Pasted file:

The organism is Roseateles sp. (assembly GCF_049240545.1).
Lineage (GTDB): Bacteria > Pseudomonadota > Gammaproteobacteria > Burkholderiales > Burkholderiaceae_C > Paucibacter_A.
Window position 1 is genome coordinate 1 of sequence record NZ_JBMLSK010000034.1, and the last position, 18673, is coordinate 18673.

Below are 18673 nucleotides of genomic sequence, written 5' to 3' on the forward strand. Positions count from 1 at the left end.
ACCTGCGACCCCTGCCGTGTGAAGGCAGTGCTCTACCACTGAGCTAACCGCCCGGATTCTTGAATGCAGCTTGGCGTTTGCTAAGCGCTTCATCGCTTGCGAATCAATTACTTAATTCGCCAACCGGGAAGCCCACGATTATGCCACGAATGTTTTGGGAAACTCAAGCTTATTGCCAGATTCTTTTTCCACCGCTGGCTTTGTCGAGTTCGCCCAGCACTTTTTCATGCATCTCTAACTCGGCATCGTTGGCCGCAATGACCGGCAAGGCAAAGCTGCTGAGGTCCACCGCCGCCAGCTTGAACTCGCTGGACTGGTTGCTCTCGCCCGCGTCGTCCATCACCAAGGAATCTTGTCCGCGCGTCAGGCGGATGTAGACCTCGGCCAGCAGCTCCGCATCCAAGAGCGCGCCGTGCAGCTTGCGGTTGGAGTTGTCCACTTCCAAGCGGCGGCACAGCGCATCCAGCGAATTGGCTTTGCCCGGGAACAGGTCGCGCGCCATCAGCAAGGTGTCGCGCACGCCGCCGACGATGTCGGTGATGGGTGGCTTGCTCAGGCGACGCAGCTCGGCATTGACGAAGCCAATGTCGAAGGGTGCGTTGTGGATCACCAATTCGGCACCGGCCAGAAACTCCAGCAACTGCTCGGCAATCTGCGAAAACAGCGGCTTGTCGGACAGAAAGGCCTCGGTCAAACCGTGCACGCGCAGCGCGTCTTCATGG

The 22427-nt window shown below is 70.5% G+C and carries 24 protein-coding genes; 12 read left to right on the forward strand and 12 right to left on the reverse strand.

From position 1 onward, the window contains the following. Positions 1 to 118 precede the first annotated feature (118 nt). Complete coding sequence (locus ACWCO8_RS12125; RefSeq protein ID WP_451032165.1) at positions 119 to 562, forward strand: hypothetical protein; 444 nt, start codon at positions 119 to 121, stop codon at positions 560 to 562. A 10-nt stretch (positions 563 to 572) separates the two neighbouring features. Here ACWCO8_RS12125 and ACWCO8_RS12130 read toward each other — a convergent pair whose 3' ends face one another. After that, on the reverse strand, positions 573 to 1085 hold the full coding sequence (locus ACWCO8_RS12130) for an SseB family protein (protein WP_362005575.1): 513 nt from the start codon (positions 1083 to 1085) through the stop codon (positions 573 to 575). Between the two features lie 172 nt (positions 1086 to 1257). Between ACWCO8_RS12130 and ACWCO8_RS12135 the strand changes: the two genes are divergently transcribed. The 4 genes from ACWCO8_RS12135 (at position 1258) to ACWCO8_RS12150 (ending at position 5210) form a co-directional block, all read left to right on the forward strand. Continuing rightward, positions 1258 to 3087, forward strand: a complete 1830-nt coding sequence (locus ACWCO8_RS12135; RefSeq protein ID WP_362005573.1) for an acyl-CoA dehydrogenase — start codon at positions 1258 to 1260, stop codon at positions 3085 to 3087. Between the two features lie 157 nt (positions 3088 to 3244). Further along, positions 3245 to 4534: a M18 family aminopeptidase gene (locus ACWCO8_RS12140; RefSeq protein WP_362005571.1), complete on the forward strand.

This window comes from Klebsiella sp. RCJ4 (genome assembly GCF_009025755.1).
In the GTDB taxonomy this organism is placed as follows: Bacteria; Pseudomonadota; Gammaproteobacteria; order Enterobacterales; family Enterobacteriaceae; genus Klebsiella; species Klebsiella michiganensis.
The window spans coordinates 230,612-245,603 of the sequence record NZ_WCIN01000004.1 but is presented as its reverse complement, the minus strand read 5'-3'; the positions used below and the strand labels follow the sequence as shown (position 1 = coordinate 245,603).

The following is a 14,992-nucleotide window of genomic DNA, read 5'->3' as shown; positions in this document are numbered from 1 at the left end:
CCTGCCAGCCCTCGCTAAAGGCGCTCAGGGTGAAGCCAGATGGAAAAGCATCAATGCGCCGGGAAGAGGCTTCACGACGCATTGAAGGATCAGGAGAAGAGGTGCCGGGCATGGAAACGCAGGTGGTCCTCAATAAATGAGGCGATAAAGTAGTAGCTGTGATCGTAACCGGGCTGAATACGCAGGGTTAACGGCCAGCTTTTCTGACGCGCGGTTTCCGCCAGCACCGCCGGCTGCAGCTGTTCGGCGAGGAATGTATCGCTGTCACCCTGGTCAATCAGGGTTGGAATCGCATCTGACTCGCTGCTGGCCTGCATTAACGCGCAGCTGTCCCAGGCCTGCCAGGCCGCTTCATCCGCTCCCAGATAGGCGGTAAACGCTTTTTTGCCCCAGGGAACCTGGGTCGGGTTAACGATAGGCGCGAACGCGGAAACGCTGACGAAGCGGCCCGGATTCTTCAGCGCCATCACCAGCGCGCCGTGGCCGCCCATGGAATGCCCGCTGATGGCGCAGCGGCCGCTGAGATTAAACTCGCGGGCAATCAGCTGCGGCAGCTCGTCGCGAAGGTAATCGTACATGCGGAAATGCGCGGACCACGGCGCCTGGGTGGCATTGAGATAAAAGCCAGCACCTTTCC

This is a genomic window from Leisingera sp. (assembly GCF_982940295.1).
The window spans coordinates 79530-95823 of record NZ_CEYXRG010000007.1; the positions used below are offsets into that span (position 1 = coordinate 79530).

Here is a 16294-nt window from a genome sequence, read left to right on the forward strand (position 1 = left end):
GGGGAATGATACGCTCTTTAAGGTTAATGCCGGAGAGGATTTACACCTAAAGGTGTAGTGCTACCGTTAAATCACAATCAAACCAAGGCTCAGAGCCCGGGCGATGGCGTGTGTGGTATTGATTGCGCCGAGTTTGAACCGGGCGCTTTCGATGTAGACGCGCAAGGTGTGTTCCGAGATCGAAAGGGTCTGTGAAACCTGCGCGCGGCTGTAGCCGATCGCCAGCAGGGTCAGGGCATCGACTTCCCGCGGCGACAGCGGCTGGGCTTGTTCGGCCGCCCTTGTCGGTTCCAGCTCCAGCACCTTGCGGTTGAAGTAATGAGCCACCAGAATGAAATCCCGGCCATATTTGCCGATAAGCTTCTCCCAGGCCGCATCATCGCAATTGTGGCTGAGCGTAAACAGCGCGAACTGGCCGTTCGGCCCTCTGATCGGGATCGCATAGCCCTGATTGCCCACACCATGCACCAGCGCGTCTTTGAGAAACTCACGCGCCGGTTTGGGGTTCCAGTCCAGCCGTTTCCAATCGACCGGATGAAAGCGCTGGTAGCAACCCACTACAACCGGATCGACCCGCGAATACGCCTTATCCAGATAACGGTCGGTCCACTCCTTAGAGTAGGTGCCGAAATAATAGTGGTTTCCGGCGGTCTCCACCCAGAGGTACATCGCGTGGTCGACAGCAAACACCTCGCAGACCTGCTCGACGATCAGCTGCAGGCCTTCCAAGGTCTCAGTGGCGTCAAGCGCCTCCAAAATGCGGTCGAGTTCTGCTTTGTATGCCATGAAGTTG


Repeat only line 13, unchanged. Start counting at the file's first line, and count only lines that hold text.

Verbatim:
This is a genomic window from Leisingera sp. (assembly GCF_982940295.1).